(Our thanks to Brandon Turner for his excellent post HERE that got us thinking about the topic)
The sad reality of human existence is that most of us have to work a day job. Even more vexing is the fact that nearly two-thirds of Americans say they are not happy at work. That’s a lot of unhappiness walking around out there. Let’s see what we can do to improve the percentage. Pardon us while we channel LeBron James for a moment and say real estate investing offers not one, not two, but at least three ways to leave the soul-killing rat race behind for good.
Keep in mind we
never said real estate would fulfill your wildest dreams and make you instantly rich. What it has been proven to do by people like Jason Hartman is build a steady reliable wealth base over time. Here are three strategies to create financial independence through real estate investing.
Wholesaling: This is probably the method most often touted by industry “gurus” as the quick and easy path to wealth untold. While wholesaling is a simple method that works, don’t confuse it with being easy and quick. Basically you apply hard work, motivation, and good negotiation skills towards uncovering great real estate deals, which you then place under contract and sell to another buyer, often an investor.
Flipping: This approach involves finding houses at greatly reduced prices and often in need of repair, buying them, fixing them up, and selling them at a mark-up to retail buyers. Flipping is a great way to leave the day job behind but, once again, it is no panacea. It takes money, contacts, and the ability to answer these three questions:
1. How will I fund my flipping activities without a job?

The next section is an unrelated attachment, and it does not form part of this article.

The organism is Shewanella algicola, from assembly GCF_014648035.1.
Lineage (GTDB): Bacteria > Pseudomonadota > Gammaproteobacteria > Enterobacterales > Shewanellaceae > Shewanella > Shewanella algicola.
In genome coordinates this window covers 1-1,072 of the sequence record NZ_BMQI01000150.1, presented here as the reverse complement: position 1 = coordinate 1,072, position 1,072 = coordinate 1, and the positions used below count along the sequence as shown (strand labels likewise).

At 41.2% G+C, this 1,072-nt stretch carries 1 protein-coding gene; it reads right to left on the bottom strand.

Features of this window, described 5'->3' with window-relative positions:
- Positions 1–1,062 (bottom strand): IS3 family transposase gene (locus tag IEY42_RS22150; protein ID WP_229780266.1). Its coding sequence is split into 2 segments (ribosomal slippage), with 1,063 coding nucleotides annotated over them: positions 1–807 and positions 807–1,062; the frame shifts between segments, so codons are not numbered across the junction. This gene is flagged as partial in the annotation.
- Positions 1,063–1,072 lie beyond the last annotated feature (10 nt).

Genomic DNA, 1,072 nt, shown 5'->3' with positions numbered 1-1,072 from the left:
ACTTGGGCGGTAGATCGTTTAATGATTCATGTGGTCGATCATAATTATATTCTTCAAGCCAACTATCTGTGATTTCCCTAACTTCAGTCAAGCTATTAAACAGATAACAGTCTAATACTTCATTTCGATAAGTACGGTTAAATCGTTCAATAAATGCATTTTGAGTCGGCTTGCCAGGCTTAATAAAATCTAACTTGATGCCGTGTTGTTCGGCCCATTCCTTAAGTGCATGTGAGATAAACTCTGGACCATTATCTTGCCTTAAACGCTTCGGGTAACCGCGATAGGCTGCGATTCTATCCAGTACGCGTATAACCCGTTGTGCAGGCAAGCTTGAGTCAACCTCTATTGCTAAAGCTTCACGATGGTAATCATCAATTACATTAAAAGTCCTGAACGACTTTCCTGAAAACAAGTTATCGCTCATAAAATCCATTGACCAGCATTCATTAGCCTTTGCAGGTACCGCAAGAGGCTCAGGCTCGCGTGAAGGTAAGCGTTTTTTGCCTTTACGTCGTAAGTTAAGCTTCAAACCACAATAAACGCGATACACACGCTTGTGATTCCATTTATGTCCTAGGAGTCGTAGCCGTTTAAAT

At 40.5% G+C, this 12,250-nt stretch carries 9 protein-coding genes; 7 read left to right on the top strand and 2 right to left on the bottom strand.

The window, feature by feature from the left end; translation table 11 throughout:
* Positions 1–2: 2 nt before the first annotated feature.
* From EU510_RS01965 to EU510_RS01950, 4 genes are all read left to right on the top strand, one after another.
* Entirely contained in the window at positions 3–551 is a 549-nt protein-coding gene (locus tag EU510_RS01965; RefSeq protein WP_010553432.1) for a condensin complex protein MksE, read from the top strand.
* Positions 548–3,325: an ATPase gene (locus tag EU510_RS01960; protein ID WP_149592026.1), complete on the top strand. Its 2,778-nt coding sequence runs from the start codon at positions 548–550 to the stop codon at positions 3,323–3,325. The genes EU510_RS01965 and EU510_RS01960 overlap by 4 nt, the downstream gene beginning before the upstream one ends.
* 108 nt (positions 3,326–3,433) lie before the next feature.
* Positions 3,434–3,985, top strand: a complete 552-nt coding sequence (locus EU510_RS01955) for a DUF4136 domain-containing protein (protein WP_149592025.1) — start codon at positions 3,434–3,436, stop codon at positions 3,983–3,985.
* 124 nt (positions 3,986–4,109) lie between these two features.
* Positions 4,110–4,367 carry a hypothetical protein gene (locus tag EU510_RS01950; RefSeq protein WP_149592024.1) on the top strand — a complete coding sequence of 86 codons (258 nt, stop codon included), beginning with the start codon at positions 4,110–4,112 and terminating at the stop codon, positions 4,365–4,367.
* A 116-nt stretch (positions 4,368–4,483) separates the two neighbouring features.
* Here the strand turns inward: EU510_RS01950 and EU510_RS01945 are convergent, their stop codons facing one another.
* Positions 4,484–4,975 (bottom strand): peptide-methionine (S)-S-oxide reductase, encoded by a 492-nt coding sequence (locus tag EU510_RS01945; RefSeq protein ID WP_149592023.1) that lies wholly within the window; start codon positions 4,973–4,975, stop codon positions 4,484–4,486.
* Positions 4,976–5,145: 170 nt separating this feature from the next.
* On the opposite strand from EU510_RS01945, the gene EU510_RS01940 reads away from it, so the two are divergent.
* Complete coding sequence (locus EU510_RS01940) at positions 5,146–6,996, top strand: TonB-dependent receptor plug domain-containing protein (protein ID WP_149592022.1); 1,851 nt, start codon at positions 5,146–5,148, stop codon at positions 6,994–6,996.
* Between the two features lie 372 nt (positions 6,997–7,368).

2. How will I make monthly payments without a job?
3. Is my geographic area good for flipping?
Buy and Hold Cash Flow: This is the one that we like. REALLY like. Basically it involves buying a piece of property with some form of housing on it and renting it out. Our method is to take out a long-term, fixed-rate mortgage attached to a single-family residential house. Here’s the true brilliance of it: you buy the house with mostly borrowed money; income from tenants pays the expenses and even monthly mortgage, hopefully leaving you a positive cash flow; at the end of the mortgage, you own the property.
We actually suggest refinancing every five to seven years and using the proceeds to buy even more income property but that’s a topic for a different day. Lots of small cash flows eventually add up to a serious income. For now, realize that you are NOT stuck in a day job you hate forever. The tools to escape and live a life that more closely matches your daydreams are freely available to those with the motivation to seek them out. (Top image: Flickr | dickuhne)
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The Commercial Investing Center Team